United announced it will join Alaska Air in operating passenger service from Paine Field in Everett.
United Airlines plans to begin commercial passenger service from Paine Field airport in Everett in fall 2018 with six daily flights to its hubs in Denver and San Francisco, the airline is announcing Thursday.
United follows Alaska Air Group in committing to scheduled flights out of the Snohomish County airport, ensuring that the planned passenger terminal will operate almost at full capacity as soon as it opens next year.
The airport will offer air travelers north of Seattle an alternative to Seattle-Tacoma International Airport when flying to some popular Western U.S. destinations.
Dave Hilfman, United’s senior vice president of worldwide sales, said in a statement that “North Seattle and northwest Washington area travelers will now have easy access to our hubs in Denver and San Francisco and to opportunities to connect to business centers around the world.”
Snohomish County Executive Dave Somers welcomed the prospect of “daily connections to United’s hubs with international service.”
United offers connecting flights to about 120 destinations from those two cities.
In May, Alaska Air Group said it will begin passenger service, also in fall 2018, with tickets going on sale early next year for nine daily departures to destinations along the West Coast from Oregon to California.
The planned services by Alaska and United combined should almost fully occupy the two airport gates planned at the new terminal.
Propeller Airports, which is owned by New York-based private equity firm Propeller Investments, is developing and will operate the terminal, which had its groundbreaking in June.
With typical turn times, the terminal’s two gates mean a peak capacity of roughly 16 passenger flights per day, or 32 takeoffs and landings.
“As far as capacity goes we are getting pretty close,” said Propeller Chief Executive Brett Smith. “Our focus is now entirely on getting the terminal built and open.”
When airport was built
Paine Field, named in honor of hometown hero Topliff Olin Paine, an Army Air Corps pilot during World War I, was constructed during the Great Depression to create jobs and economic growth in the region by the Works Progress Administration (WPA) in 1936, eight years before Seattle-Tacoma International Airport.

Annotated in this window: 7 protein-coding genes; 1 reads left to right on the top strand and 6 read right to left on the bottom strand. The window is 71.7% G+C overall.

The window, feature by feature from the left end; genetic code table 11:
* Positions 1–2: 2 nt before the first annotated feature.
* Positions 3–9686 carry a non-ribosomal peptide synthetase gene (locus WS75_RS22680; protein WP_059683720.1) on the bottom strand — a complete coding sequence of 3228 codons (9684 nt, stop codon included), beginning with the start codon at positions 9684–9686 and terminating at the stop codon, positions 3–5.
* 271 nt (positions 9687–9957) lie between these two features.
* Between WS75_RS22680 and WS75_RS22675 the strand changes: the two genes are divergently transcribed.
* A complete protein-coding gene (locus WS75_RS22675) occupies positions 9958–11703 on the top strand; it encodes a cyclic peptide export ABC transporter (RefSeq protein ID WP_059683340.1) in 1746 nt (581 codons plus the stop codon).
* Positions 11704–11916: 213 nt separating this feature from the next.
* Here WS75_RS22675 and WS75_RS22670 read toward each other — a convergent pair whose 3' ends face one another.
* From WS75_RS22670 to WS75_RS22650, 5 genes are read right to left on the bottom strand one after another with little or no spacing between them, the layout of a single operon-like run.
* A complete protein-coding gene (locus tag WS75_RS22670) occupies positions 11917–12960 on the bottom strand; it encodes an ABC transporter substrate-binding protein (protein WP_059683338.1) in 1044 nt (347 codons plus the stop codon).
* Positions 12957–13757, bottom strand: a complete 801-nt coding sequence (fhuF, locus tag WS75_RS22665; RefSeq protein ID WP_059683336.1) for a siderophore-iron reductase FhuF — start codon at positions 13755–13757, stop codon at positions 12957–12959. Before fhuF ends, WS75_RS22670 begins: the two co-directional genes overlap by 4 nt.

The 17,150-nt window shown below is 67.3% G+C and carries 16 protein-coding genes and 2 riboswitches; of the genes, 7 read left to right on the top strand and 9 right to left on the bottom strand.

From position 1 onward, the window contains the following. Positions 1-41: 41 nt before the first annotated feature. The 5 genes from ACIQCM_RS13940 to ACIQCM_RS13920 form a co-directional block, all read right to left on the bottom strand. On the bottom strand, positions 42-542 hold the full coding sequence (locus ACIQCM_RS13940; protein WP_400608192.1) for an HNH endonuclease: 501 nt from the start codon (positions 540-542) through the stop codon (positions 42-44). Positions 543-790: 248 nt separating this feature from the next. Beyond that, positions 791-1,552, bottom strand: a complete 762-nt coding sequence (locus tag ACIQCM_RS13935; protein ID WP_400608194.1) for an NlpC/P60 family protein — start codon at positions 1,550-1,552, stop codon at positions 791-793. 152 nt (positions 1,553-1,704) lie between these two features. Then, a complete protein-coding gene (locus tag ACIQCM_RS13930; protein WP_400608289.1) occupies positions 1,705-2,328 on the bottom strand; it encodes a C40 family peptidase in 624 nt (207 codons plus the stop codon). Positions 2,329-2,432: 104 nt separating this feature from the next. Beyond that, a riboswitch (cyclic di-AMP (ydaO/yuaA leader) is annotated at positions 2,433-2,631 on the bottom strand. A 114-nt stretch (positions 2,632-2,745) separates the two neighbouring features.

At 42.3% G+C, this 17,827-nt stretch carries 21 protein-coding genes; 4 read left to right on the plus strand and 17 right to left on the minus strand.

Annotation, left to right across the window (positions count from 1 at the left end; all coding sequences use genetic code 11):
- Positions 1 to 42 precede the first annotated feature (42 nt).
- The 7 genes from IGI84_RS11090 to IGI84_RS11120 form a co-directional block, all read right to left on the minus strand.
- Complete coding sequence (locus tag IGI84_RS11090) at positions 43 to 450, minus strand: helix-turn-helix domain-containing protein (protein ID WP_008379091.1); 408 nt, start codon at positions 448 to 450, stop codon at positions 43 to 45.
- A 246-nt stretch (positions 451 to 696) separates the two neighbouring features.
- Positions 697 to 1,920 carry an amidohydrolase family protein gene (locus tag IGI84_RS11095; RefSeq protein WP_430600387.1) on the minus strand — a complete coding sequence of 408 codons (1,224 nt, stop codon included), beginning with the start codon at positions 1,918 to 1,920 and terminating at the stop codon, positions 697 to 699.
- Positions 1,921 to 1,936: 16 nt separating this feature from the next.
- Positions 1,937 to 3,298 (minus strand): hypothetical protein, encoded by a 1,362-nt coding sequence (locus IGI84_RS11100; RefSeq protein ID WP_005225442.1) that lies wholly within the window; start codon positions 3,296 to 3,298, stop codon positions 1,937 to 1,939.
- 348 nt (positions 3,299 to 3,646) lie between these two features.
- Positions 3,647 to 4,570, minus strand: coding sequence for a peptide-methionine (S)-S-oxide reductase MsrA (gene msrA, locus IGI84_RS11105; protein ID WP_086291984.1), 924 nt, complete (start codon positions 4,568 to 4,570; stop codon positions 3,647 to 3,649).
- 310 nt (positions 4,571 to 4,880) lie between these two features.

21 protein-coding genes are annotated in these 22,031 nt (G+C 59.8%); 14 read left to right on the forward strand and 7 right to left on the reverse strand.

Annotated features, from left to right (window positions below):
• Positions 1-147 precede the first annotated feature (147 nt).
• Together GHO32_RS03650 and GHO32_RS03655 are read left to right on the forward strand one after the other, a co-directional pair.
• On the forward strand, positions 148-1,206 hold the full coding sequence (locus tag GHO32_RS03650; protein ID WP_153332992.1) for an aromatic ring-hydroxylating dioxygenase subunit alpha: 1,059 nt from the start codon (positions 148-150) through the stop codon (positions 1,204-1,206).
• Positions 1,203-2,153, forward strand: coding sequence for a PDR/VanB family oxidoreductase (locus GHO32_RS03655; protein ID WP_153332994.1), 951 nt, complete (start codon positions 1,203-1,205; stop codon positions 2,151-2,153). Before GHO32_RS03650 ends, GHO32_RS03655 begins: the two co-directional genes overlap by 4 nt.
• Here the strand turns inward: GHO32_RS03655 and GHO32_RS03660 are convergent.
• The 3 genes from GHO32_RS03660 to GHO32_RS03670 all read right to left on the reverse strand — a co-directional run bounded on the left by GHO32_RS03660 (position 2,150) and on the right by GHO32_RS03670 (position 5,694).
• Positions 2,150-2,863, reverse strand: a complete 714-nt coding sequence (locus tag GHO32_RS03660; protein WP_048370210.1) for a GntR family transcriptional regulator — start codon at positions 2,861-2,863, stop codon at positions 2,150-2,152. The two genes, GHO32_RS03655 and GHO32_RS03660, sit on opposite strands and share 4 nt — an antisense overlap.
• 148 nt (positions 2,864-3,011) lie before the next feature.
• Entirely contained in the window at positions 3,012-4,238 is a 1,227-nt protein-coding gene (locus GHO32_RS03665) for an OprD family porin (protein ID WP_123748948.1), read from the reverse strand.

In 1939, United operated the first commercial airplane flight out of the airport, a courtesy flight carrying Snohomish County commissioners and members of the media.
In those early days, Boeing Field in Seattle was the main regional airport.
Paine Field initially served as an alternate landing site on days when weather prevented commercial flights from landing in Seattle, as well as a hub for small private airplanes.
After Boeing in 1966 chose Paine Field as the location for building its first widebody airplane, the 747 jumbo jet, the site became a major center of Boeing production and today produces the 747, 767, 777, and 787 jets.
According to data provided by Paine Field, airport traffic in 2016 included an average of 7.6 takeoffs or landings per day by newly rolled out Boeing aircraft or by the Dreamlifter jets that bring in large pieces of the 787 Dreamliner.
Last year, the airport also saw an average of three takeoffs or landings per day by other big jets, mostly those undergoing maintenance at the ATS aircraft repair and modification facility.
However, 96 percent of the flight operations out of Paine Field today are by small private aircraft.
Paine Field is known as a regional tourist attraction because it’s the site of Boeing’s widebody-jet plant tour, the Future of Flight exhibition center and two big collections of historic airplanes.
Bill Dolan, deputy director at the airport, said the arrival of passenger service will make the airport more widely known to travelers.
Citing noise and traffic concerns, nearby residents in the city of Mukilteo, which adjoins the Paine Field runway, long opposed commercial flights at the airfield.
However, local elected officials in Everett and Snohomish County and as well as officials at the Federal Aviation Administration (FAA) fully backed the project.
Mukilteo Mayor Jennifer Gregerson told the Seattle Times in May that Propeller has agreed to limit the number of commercial flights to a maximum of 22 per day and to restrict commercial air operations to the hours from 7 a.m. to 6 p.m.
On Thursday, she conceded this was not the case — there is no such agreement with Propeller. Instead, she said it’s the Snohomish County permitting process and environmental impact analysis that imposes limits on the hours of operation and number of flights.
However, the document Gregerson cited, the county’s “Mitigated Determination of Nonsignificance,” does not impose such limits.
To assess the environmental impact, that document estimates the maximum number of daily passenger flights at 16 (or 32 take-offs and landings), based on the logistics of operating only two gates.
But that number is not a limit.
Deputy airport director Dolan said that Propeller would need further permission to construct additional gates, but if they instead worked out a way to have faster turnaround and higher throughput of airplanes at the initial two gates that would not trigger additional review unless it was deemed to add a “substantial” new negative impact.
In addition, nighttime flights are not prohibited.
Instead, the county’s environmental review asks Propeller to seek voluntary agreements with the airlines using the airport to limit their nighttime flights (after 10:00 p.m.) to “no more than four” in any 24 hour period.
Information in this article, originally published on the morning of August 10, 2017 was corrected later that morning. A previous version of this story, using information provided by Mukilteo Mayor Jennifer Gregerson, incorrectly stated that Propeller had agreed to limit the number of flights and hours of operation at Paine Field.